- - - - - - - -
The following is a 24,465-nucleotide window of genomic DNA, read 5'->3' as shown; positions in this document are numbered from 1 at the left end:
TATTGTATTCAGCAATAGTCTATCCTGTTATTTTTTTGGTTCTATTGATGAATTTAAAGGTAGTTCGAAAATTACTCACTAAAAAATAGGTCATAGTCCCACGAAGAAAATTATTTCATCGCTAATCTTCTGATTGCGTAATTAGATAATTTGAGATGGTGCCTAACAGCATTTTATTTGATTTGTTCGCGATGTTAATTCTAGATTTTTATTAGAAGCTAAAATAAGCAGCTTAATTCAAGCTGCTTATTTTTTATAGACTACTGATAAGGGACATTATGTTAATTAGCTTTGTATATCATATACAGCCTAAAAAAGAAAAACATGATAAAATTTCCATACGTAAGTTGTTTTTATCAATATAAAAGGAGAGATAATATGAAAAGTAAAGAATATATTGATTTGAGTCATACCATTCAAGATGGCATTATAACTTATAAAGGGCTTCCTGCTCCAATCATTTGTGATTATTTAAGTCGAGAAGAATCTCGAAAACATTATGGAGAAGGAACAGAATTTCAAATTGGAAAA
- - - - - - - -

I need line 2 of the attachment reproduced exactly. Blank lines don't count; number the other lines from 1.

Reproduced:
TATTGTATTCAGCAATAGTCTATCCTGTTATTTTTTTGGTTCTATTGATGAATTTAAAGGTAGTTCGAAAATTACTCACTAAAAAATAGGTCATAGTCCCACGAAGAAAATTATTTCATCGCTAATCTTCTGATTGCGTAATTAGATAATTTGAGATGGTGCCTAACAGCATTTTATTTGATTTGTTCGCGATGTTAATTCTAGATTTTTATTAGAAGCTAAAATAAGCAGCTTAATTCAAGCTGCTTATTTTTTATAGACTACTGATAAGGGACATTATGTTAATTAGCTTTGTATATCATATACAGCCTAAAAAAGAAAAACATGATAAAATTTCCATACGTAAGTTGTTTTTATCAATATAAAAGGAGAGATAATATGAAAAGTAAAGAATATATTGATTTGAGTCATACCATTCAAGATGGCATTATAACTTATAAAGGGCTTCCTGCTCCAATCATTTGTGATTATTTAAGTCGAGAAGAATCTCGAAAACATTATGGAGAAGGAACAGAATTTCAAATTGGAAAA